The news headlines are regularly full of stories about pension schemes having a pension deficit. But what is a pension deficit? Should you be worried if you’re in a pension that has a deficit? Here’s my guide:
What is a pension deficit?
A pension scheme is in deficit if it doesn’t have enough money to pay the pensions of the people who are entitled to receive one. Only salary-related pension schemes can be in deficit. By salary-related schemes I mean final salary pensions, or career average pensions.
SAVVY TIP: With a final salary pension, the amount you retire on is based on the salary you earn before you retire and with a career average pension, it’s based on your salary throughout your time in that pension scheme.
With salary-related company pensions, it’s the responsibility of the pension scheme trustees – those who run the pension scheme, to make sure there is enough money in the pension scheme to pay everyone who is entitled to a pension.
SAVVY TIP: With pension ‘pot’ type of pensions (their official name is either ‘defined contribution’ pensions or ‘money purchase’ pensions), there’s no promise to pay you a certain amount when you retire. Instead, the amount you get at retirement will depend on how much money you and your employer pay in and how well the funds your money has been invested in perform.
Why are more pension schemes in deficit?
More company pension schemes are in deficit because it’s more expensive for them to pay the pensions they’re obliged to pay than it was in the past and more than they expected it to be. And that in turn is because we’re living longer and because investment returns are lower now than they have been for some time.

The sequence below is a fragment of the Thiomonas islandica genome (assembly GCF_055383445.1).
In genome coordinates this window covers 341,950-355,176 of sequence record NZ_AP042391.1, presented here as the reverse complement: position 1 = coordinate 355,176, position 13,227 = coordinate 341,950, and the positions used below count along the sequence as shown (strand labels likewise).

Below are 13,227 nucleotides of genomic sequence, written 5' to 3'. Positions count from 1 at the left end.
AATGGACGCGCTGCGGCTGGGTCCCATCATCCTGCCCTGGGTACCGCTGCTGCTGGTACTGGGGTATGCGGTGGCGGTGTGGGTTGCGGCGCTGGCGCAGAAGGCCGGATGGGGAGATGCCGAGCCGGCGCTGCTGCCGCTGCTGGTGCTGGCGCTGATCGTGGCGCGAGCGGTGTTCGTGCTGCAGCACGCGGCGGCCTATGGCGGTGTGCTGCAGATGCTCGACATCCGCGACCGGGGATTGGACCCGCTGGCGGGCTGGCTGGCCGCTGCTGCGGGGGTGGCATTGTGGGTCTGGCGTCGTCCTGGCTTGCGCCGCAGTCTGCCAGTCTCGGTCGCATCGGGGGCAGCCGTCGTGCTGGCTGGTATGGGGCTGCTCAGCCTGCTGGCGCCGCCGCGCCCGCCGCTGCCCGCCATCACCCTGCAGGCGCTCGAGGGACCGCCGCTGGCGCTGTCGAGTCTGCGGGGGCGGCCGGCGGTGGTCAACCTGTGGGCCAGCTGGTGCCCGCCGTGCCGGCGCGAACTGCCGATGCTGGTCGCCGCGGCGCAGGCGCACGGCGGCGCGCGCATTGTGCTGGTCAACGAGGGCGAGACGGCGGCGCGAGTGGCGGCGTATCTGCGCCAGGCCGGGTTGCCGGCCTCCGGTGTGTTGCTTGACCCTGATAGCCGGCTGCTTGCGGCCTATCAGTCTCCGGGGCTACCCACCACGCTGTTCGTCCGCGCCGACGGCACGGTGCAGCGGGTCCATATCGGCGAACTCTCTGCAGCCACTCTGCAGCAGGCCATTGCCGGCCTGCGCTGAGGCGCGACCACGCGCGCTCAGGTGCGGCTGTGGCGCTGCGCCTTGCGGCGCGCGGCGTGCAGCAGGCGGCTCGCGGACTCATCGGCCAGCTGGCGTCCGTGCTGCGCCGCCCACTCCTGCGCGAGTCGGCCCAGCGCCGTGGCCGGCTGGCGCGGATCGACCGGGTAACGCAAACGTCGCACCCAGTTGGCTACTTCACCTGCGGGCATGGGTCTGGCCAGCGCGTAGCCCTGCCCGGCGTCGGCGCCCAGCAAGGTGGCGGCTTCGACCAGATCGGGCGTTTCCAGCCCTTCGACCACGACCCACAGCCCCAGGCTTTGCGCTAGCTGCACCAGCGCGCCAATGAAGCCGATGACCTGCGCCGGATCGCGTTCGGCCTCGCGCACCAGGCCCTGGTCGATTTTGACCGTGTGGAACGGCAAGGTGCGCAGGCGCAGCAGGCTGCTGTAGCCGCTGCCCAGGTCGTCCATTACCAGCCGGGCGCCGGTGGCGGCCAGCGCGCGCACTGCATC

Why are different figures used to work out how much a pension scheme is in deficit by?
If a company pension scheme you belong to is in deficit, you may hear different figures being bandied around about how much it’s in deficit by. There are two main ways to work this out:
- Buy out basis: this is the amount that a pension scheme would have to pay if it were to transfer its liabilities to an insurance company, which was then to pay the pensions as promised. It would effectively mean buying annuities for everyone as this would guarantee the pension would be paid until they die. It gives the biggest deficit figure – not least because – at the moment, government bond yields are low and this is what the insurance company would have to invest in to provide the pension payments.
- Scheme specific basis: this is where a pension scheme works out the return it’s likely to get from the investments it actually holds and how this compares to the pensions it’s obliged to pay.
Should I worry if my pension scheme is in deficit?
It’s always concerning to hear the word ‘deficit’ – especially if you’re some way off retirement and/or the pension scheme in question is meant to pay most of your income when you retire.
But just because a scheme is in deficit does not necessarily mean it won’t be able to pay the pensions it’s committed to. It depends, in part, on the size of the deficit itself.
A scheme can:
- Ask pension scheme members to pay more into the scheme;
- Ask the employer to pay more into the scheme
- Reduce the pension that’s paid when pension scheme members retire.
SAVVY TIP: If the deficit is really big and the pension scheme becomes unsustainable, it may have to be wound up. In that case, your pension would be likely to be paid by the Pension Protection Fund. You won’t necessarily get the pension you’re expecting, but you certainly won’t be left without a pension. You can read more about the Pension Protection Fund in my article How is your company pension protected by the Pension Protection Fund?
Understanding final salary pensions; how they work and how you’re protected
The pros and cons of transferring a final salary pension
What is the pensions dashboard? The pensions dashboard is due in 2019
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